The 2010s saw a lot of office design trends that focused on communication and collaboration, and then forgoing “traditional” corporate accoutrements. However, when the COVID-19 pandemic hit, many offices had to rethink their office design and figure out a way to make safe and eco-friendly workplaces while maintaining social distancing and encouraging collaboration.
Here are some design concepts to keep in mind for the modern office:
Constant Sanitation is Key
COVID-19 reminded us that proper hygiene goes a long way to preventing communicable diseases. Now more than ever, constant sanitation is a necessary step to providing people with a safe work environment, and with COVID-19, this means encouraging employees to constantly wash their hands and avoid person-to-person contact, like handshakes or hugs.
When it comes to the coronavirus, there is no such thing as “too clean,” and you’ll need even stricter hygiene and safety protocols in the office to drastically minimize the risk of infection. If you have any employees still in the office, remember that they must be wearing PPE. This not only protects them but also prevents the transmission of the airborne virus through coughing, sneezing, talking and shouting. Even singing along to the radio is a risk. You can get PPE for your employees from a site such as https://www.sciquip.co.uk/, which will help to minimize the spread of the virus, keeping surfaces like desks, keyboards, light switches and door handles clean and virus-free.
The Return of the Cubicle?
The 2010s saw the rise of the open-office floor plan and it was arguably the defining design trend of that decade. With the COVID-19 pandemic of 2020, however, businesses need to rethink this design and adopt social distancing measures that will allow people to work within safe distances from each other.
With social distancing, health organizations suggest keeping a solid 6 feet of distance between people.
Reinstating cubicles might just be an effective way to maintain these social distancing rules and minimize person-to-person transmission, but with added caveats: the cubicles need to be spacious enough so that there’s ample room between employees, and they need to be open enough, so as not to create an enclosed space.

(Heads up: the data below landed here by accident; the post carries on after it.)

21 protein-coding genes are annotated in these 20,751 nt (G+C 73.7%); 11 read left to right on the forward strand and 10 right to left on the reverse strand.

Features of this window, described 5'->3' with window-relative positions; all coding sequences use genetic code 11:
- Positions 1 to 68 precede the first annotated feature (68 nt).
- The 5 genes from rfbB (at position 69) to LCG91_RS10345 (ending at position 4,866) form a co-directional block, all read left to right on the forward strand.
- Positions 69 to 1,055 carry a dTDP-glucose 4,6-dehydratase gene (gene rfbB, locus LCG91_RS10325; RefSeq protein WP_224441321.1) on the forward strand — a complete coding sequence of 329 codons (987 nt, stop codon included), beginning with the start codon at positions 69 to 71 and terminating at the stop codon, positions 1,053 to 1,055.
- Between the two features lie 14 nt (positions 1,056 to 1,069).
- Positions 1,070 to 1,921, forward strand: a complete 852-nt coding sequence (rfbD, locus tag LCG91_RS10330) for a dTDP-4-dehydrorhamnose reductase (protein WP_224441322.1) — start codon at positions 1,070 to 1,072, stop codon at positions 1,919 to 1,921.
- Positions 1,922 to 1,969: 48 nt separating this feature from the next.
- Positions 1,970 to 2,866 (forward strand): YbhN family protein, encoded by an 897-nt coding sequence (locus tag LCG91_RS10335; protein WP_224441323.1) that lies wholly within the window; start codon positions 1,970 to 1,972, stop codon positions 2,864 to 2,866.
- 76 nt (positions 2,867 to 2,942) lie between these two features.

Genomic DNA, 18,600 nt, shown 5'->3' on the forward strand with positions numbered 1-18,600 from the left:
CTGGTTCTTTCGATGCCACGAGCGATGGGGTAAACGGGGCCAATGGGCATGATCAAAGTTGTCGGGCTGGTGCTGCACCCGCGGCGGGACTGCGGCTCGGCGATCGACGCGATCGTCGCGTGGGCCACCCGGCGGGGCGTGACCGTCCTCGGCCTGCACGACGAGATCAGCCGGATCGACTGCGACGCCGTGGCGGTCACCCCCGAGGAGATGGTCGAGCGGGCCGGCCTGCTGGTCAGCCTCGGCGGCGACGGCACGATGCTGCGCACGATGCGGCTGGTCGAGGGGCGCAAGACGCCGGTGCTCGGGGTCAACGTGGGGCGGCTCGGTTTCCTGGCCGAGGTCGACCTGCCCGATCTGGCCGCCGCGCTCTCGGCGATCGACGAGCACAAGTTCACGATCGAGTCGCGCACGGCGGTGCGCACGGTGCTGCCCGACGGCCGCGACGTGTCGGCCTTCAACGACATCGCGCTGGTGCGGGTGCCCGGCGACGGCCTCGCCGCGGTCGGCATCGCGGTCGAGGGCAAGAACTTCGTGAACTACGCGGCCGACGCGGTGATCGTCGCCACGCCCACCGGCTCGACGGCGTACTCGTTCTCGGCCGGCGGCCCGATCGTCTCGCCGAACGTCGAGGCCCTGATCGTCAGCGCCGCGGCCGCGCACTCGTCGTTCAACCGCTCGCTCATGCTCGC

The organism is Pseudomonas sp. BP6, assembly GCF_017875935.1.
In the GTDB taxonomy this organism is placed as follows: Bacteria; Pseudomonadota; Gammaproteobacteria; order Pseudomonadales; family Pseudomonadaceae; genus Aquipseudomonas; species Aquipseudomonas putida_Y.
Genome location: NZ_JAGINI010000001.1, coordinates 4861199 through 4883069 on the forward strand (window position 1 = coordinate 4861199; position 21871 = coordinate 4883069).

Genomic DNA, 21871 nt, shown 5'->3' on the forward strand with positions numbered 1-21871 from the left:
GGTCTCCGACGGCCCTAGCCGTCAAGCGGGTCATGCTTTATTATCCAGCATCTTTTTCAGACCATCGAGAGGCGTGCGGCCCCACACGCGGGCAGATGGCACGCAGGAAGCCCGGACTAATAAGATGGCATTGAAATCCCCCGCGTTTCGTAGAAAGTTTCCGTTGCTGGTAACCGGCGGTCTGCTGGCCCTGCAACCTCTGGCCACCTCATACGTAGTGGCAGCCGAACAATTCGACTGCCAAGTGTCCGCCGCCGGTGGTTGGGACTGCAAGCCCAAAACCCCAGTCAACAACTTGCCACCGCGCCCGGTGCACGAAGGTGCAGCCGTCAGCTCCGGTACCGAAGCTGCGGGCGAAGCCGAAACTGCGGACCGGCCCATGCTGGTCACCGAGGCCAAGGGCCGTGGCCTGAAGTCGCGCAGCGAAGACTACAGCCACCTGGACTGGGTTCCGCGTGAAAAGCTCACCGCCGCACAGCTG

Cubicles will also have to be sanitized regularly before and after usage. And each cubicle should have proper ventilation to help employees breathe better.
Encourage Health and Wellness
Aside from physical distancing and constant sanitation, companies should also encourage their employees to be more mindful about their physical and mental health. The “new normal” has brought a plethora of negative mental health ailments to a lot of people. Businesses need to adjust workloads and deliverables to make sure that employees aren’t going through emotional suffering.
It’s a good time to remind your employees to take occasional breaks. Yes, your business commitments are important. But mentally and physically healthy employees are much more efficient than employees who are going through mental overload or physical issues.
Encourage everyone to find time to exercise at home and to have a well-balanced diet. Better yet, stock up your pantry with healthy options and forgo junk: swap sodas with all-natural orange juice, with pulp or no pulp, and have newsletters that inform people on how to do basic stretching exercises in their cubicles.
Remote Work Isn’t The Future; It’s the Necessary Present
Finally, consider remote work. Yes, many companies are still on the fence about a work-from-home arrangement. But amid a pandemic, it’s the safest, and maybe even more efficient, work model for most companies. In the “new normal,” remote work is the norm, and office work is the exception.
Consider how you can shift a portion of your workforce into a remote work scheme and figure out ways to complete projects, regardless of where employees are working from.